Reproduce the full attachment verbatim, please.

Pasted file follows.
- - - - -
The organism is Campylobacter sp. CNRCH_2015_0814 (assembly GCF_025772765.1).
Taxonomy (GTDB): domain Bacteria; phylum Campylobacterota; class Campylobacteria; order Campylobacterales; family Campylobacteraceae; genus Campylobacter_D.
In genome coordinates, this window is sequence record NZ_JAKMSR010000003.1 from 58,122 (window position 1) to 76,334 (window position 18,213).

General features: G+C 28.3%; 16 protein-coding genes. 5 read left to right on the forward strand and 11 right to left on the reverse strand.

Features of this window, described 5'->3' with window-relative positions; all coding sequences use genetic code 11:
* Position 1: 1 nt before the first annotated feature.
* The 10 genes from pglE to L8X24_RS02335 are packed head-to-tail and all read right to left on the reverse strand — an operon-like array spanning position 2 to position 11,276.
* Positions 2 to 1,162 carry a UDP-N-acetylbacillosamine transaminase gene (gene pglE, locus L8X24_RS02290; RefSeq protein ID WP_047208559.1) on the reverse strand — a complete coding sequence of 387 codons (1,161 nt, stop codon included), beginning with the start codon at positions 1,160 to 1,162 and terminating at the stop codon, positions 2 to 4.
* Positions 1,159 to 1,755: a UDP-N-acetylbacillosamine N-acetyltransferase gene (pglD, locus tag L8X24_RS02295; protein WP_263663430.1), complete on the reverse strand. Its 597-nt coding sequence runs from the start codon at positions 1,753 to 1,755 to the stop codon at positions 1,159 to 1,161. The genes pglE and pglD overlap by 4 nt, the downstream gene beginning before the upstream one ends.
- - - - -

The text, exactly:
The organism is Campylobacter sp. CNRCH_2015_0814 (assembly GCF_025772765.1).
Taxonomy (GTDB): domain Bacteria; phylum Campylobacterota; class Campylobacteria; order Campylobacterales; family Campylobacteraceae; genus Campylobacter_D.
In genome coordinates, this window is sequence record NZ_JAKMSR010000003.1 from 58,122 (window position 1) to 76,334 (window position 18,213).

General features: G+C 28.3%; 16 protein-coding genes. 5 read left to right on the forward strand and 11 right to left on the reverse strand.

Features of this window, described 5'->3' with window-relative positions; all coding sequences use genetic code 11:
* Position 1: 1 nt before the first annotated feature.
* The 10 genes from pglE to L8X24_RS02335 are packed head-to-tail and all read right to left on the reverse strand — an operon-like array spanning position 2 to position 11,276.
* Positions 2 to 1,162 carry a UDP-N-acetylbacillosamine transaminase gene (gene pglE, locus L8X24_RS02290; RefSeq protein ID WP_047208559.1) on the reverse strand — a complete coding sequence of 387 codons (1,161 nt, stop codon included), beginning with the start codon at positions 1,160 to 1,162 and terminating at the stop codon, positions 2 to 4.
* Positions 1,159 to 1,755: a UDP-N-acetylbacillosamine N-acetyltransferase gene (pglD, locus tag L8X24_RS02295; protein WP_263663430.1), complete on the reverse strand. Its 597-nt coding sequence runs from the start codon at positions 1,753 to 1,755 to the stop codon at positions 1,159 to 1,161. The genes pglE and pglD overlap by 4 nt, the downstream gene beginning before the upstream one ends.